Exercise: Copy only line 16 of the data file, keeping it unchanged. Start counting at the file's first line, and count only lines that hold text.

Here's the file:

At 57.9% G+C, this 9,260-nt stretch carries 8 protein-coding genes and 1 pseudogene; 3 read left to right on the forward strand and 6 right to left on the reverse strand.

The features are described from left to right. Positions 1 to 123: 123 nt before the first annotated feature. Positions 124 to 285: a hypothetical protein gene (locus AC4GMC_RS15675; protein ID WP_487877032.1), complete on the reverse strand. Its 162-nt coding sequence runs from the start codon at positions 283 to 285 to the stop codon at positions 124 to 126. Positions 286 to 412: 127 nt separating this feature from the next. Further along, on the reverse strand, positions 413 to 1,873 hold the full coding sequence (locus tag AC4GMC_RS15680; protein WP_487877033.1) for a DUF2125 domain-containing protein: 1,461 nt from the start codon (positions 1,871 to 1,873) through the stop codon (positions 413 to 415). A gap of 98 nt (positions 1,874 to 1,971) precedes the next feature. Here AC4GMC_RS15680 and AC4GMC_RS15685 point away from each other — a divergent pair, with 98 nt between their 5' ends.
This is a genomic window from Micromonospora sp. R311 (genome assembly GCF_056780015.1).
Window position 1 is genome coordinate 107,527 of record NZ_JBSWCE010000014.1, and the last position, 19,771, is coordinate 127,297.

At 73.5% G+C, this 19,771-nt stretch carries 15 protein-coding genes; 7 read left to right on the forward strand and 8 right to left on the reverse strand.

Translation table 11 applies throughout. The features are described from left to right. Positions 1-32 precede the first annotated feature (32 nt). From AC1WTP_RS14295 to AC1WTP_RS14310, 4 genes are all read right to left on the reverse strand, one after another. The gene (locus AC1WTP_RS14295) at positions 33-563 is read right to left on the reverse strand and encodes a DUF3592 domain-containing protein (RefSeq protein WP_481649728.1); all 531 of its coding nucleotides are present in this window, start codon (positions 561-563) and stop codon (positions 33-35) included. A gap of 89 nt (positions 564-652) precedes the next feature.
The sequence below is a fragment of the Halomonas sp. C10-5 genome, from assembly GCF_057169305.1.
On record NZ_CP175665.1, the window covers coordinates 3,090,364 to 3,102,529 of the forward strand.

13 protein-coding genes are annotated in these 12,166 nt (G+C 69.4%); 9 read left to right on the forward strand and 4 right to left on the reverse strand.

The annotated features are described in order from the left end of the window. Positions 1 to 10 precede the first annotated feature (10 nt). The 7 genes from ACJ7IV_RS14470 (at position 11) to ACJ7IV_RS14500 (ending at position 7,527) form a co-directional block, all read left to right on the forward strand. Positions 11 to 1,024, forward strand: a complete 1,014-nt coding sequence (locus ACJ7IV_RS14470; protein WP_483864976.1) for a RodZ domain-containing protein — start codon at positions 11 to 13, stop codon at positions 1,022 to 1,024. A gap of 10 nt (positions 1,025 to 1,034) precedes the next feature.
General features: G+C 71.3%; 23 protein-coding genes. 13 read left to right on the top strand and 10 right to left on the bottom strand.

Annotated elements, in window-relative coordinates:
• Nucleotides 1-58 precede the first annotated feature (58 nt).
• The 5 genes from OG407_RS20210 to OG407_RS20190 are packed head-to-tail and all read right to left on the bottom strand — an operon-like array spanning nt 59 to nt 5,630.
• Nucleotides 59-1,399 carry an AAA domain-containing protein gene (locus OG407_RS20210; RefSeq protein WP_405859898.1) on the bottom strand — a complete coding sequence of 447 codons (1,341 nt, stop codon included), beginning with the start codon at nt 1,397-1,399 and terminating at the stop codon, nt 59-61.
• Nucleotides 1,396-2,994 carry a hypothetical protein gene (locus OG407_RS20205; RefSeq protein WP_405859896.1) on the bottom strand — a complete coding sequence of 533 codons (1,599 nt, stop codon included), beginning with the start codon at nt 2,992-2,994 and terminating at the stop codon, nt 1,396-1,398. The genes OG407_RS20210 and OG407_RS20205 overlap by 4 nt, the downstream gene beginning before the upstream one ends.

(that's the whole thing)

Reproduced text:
• Nucleotides 1,396-2,994 carry a hypothetical protein gene (locus OG407_RS20205; RefSeq protein WP_405859896.1) on the bottom strand — a complete coding sequence of 533 codons (1,599 nt, stop codon included), beginning with the start codon at nt 2,992-2,994 and terminating at the stop codon, nt 1,396-1,398. The genes OG407_RS20210 and OG407_RS20205 overlap by 4 nt, the downstream gene beginning before the upstream one ends.